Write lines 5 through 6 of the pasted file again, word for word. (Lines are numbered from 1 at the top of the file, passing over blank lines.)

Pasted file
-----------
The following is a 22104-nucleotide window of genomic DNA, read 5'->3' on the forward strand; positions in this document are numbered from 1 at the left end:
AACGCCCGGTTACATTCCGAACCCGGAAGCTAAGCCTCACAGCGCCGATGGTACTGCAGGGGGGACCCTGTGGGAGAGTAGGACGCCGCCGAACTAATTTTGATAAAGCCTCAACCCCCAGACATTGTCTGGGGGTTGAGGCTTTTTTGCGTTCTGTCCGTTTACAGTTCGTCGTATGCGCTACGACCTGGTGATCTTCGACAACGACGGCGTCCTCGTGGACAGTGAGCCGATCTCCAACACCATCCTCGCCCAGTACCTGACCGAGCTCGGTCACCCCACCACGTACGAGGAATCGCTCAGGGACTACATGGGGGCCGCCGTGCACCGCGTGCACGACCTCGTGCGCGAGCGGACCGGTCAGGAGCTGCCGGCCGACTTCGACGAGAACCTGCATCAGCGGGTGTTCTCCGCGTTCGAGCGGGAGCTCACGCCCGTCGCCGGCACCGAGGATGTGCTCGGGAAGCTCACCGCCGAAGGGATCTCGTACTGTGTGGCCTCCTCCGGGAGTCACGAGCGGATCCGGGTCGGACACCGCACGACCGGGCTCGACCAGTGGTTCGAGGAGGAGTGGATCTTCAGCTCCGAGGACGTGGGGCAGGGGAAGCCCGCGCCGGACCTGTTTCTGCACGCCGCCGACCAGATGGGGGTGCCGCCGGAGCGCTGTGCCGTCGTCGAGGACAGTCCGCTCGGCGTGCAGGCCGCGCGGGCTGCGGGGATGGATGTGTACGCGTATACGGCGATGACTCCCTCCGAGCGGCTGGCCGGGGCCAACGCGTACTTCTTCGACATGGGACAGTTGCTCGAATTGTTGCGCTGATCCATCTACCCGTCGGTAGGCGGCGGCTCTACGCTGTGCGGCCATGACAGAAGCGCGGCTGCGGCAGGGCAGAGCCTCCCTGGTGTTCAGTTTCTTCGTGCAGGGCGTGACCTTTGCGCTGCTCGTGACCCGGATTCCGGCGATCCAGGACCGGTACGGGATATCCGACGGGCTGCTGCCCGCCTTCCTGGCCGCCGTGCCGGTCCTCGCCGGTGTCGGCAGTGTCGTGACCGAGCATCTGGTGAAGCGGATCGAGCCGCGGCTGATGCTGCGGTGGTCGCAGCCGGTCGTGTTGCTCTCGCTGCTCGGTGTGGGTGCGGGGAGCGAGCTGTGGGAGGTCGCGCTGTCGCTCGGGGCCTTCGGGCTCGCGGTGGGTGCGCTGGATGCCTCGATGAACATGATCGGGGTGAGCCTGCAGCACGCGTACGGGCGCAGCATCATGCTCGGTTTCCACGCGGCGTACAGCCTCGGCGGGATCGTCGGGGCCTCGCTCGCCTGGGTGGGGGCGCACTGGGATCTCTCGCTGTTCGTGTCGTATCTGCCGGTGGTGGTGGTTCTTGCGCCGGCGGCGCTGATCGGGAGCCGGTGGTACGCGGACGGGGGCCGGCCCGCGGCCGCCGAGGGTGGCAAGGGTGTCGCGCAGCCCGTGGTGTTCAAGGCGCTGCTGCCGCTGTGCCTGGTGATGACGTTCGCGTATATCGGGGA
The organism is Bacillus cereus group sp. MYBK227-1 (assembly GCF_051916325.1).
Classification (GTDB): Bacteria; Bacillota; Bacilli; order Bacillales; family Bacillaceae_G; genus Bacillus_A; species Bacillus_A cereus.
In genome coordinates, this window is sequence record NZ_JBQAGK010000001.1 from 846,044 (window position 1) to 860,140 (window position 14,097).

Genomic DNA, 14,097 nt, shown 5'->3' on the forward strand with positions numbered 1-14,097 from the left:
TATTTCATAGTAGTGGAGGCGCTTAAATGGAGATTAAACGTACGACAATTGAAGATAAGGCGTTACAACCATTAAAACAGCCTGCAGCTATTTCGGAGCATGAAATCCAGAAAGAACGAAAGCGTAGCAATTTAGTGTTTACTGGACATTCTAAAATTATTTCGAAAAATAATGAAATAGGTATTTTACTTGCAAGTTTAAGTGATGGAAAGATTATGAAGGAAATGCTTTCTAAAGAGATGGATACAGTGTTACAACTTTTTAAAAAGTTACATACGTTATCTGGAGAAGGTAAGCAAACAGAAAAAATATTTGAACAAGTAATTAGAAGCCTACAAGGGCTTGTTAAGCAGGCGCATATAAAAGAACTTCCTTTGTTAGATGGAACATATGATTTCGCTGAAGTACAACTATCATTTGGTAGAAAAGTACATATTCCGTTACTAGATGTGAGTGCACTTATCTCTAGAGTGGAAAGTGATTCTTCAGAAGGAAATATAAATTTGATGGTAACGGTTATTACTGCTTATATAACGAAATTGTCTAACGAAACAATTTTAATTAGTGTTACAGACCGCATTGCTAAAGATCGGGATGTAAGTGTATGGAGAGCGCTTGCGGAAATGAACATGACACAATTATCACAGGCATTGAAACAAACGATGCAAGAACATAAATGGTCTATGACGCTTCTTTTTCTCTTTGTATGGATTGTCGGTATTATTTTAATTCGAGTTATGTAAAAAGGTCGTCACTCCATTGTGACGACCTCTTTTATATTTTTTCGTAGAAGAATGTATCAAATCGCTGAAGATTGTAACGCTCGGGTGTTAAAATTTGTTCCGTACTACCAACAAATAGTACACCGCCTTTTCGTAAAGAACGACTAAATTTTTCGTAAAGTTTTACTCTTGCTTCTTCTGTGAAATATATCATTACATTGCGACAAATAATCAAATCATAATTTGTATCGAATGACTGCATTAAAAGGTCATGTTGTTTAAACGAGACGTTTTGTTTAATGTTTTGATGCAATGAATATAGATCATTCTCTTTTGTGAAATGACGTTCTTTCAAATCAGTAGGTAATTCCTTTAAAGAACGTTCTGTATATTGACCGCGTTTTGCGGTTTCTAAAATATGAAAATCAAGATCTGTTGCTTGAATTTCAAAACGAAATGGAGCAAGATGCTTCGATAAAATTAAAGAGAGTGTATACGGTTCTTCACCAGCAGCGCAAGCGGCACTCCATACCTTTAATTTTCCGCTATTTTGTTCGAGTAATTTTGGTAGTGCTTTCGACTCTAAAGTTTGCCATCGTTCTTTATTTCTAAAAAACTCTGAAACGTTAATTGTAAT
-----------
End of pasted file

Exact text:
In genome coordinates, this window is sequence record NZ_JBQAGK010000001.1 from 846,044 (window position 1) to 860,140 (window position 14,097).

Genomic DNA, 14,097 nt, shown 5'->3' on the forward strand with positions numbered 1-14,097 from the left: